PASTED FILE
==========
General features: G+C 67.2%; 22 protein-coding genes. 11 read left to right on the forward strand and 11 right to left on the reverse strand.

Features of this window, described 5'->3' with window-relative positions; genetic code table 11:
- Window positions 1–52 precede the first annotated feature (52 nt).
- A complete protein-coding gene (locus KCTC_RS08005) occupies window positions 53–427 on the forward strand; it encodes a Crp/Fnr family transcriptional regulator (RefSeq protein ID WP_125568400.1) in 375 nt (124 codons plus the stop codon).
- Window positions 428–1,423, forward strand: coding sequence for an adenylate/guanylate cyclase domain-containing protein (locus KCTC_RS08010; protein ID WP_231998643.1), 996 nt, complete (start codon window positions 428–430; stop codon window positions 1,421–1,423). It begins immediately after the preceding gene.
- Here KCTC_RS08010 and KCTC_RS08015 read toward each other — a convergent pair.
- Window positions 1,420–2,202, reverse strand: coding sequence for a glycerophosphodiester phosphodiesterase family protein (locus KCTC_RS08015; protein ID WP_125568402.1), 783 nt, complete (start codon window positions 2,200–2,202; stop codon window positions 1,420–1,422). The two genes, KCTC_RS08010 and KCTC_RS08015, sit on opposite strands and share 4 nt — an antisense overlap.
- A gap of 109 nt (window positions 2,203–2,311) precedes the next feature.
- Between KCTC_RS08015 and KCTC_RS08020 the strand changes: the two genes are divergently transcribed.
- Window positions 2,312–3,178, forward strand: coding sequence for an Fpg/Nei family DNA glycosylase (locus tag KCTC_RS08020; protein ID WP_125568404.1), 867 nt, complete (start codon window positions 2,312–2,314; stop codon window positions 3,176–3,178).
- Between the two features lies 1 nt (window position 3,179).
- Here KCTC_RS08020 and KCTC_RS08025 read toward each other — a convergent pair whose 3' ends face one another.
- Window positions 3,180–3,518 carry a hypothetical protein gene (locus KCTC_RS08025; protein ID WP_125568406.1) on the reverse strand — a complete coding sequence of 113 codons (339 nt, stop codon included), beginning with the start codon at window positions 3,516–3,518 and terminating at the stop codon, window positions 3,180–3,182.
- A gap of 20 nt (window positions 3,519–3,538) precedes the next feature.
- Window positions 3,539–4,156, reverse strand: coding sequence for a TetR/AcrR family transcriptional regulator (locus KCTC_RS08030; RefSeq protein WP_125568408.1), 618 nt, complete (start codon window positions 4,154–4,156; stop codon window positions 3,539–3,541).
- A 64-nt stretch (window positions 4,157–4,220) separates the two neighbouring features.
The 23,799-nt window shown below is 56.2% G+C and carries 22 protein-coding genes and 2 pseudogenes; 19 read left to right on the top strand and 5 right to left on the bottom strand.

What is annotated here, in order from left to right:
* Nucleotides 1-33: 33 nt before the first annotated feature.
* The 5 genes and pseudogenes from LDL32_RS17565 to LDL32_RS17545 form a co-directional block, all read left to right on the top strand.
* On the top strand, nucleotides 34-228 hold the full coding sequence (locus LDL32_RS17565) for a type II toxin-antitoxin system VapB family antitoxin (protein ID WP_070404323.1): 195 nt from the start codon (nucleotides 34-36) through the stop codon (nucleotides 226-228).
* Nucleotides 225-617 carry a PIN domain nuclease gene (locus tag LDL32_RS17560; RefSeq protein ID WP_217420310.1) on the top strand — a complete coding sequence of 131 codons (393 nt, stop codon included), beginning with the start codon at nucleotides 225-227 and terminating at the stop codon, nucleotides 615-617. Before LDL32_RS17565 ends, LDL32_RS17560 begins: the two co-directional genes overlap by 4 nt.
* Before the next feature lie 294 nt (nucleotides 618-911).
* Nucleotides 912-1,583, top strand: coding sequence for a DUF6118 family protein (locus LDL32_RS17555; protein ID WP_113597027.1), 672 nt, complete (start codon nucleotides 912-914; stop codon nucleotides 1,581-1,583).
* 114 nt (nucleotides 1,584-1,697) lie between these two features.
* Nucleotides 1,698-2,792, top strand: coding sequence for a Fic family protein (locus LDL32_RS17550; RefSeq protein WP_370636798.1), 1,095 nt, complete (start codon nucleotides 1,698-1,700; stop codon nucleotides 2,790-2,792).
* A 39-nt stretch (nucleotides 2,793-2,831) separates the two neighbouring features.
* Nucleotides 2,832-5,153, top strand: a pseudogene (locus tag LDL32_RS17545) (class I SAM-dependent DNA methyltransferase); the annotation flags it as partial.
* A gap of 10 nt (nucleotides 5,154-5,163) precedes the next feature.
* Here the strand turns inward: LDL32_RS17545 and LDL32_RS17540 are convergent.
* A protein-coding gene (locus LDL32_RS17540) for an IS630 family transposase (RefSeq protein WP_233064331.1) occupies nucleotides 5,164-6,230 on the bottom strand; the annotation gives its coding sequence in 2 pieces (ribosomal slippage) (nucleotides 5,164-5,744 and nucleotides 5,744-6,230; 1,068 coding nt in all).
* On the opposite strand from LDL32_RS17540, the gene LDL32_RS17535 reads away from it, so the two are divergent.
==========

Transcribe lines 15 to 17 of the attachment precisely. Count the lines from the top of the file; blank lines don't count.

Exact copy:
- Window positions 3,539–4,156, reverse strand: coding sequence for a TetR/AcrR family transcriptional regulator (locus KCTC_RS08030; RefSeq protein WP_125568408.1), 618 nt, complete (start codon window positions 4,154–4,156; stop codon window positions 3,539–3,541).
- A 64-nt stretch (window positions 4,157–4,220) separates the two neighbouring features.
The 23,799-nt window shown below is 56.2% G+C and carries 22 protein-coding genes and 2 pseudogenes; 19 read left to right on the top strand and 5 right to left on the bottom strand.